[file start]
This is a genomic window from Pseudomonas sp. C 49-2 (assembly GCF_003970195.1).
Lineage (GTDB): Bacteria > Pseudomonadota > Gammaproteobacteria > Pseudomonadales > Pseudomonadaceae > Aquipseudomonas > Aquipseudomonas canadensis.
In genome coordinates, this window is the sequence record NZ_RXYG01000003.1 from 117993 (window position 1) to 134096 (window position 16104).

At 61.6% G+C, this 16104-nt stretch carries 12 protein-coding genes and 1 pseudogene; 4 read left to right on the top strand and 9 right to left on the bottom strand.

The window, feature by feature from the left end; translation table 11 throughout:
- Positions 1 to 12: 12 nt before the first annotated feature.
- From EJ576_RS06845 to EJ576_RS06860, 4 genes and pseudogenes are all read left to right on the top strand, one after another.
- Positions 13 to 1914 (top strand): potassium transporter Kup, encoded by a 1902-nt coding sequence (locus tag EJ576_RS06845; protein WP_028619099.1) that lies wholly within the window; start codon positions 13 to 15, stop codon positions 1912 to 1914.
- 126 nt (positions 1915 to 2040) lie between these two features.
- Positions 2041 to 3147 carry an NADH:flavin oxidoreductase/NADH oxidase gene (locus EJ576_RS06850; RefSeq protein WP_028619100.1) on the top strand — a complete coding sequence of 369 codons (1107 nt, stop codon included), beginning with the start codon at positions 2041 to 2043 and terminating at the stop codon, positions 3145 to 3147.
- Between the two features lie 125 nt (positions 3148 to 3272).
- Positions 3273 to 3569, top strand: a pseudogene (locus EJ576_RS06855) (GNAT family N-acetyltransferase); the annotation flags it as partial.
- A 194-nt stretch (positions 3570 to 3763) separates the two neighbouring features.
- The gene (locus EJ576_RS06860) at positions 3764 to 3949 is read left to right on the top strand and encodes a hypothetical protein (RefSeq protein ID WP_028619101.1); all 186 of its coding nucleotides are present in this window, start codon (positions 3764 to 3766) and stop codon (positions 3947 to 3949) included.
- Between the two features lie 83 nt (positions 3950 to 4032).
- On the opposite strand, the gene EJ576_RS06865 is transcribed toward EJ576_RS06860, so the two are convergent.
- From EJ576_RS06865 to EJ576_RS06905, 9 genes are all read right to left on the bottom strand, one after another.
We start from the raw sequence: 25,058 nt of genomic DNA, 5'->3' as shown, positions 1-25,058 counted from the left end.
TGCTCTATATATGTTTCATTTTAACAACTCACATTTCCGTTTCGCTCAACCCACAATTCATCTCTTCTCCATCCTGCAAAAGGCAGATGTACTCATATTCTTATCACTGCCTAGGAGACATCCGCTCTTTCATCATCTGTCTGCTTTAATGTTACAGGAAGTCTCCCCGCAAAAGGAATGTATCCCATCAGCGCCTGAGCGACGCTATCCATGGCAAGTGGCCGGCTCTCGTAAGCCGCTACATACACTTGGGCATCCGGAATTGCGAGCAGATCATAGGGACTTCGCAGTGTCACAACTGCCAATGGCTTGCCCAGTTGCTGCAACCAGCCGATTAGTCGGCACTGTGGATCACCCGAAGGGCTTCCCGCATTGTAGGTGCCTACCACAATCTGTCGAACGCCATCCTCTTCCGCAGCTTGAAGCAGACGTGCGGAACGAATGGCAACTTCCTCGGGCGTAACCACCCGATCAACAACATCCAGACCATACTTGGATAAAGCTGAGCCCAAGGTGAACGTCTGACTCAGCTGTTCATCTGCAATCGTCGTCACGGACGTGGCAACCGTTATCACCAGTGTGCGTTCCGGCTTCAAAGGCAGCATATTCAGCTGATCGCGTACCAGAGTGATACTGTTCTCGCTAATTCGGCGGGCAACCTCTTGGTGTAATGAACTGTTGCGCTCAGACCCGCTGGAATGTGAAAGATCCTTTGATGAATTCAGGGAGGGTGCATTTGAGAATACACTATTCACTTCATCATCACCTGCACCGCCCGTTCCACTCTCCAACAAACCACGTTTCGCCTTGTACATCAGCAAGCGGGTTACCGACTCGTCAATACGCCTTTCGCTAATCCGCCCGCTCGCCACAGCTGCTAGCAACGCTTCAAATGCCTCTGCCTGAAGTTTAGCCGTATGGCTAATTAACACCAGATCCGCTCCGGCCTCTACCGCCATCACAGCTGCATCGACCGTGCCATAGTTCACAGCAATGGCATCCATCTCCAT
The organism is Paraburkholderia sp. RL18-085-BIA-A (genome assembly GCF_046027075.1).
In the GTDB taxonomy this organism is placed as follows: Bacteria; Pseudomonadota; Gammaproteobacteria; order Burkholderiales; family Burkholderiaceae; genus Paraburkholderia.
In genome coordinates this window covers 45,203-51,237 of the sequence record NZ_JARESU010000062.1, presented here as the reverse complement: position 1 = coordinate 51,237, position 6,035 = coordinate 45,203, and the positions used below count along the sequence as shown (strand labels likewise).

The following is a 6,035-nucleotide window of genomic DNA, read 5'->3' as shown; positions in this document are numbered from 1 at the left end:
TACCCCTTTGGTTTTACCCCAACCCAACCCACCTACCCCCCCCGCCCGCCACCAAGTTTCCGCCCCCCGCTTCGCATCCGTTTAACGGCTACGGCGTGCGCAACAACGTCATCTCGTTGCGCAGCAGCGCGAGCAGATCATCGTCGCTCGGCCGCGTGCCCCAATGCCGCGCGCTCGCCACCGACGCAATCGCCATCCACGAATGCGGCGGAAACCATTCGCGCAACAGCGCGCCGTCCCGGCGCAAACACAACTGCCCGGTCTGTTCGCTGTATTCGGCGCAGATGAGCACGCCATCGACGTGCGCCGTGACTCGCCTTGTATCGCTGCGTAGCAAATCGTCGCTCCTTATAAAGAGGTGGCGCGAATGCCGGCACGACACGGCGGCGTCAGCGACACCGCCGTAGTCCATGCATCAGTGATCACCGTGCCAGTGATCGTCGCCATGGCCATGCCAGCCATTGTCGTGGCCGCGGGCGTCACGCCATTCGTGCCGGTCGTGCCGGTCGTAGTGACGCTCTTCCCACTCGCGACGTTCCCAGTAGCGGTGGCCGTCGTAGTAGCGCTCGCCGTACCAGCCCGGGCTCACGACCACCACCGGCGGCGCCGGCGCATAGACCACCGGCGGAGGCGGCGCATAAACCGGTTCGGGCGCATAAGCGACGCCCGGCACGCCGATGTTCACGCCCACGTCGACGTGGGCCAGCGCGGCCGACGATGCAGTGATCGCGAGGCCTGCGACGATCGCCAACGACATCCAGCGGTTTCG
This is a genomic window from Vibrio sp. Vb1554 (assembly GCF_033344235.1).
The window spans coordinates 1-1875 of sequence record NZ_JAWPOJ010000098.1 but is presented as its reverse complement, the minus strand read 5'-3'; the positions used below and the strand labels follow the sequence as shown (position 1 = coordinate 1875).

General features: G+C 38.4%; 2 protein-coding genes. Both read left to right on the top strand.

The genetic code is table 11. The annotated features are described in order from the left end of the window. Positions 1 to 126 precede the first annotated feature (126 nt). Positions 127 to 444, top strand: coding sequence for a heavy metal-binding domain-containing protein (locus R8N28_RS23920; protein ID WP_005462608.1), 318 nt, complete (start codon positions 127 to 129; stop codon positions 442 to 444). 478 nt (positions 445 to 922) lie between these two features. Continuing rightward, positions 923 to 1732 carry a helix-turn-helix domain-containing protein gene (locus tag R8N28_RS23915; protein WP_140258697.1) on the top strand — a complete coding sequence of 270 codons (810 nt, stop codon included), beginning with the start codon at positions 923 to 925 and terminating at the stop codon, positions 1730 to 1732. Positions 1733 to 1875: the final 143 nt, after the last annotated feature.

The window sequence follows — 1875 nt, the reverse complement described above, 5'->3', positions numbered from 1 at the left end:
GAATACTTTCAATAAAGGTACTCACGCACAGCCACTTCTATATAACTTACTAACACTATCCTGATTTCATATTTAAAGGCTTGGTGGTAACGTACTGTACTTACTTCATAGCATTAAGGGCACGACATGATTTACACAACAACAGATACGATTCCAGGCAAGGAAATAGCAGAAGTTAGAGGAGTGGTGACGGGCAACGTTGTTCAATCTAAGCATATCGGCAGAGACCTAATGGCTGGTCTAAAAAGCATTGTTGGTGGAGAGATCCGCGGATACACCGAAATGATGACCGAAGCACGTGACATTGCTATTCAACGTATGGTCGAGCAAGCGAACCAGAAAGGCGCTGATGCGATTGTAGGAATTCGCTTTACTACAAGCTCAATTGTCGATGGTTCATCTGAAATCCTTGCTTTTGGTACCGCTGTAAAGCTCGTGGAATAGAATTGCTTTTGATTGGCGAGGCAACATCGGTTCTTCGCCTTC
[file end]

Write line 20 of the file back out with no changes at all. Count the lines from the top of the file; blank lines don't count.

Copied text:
The organism is Paraburkholderia sp. RL18-085-BIA-A (genome assembly GCF_046027075.1).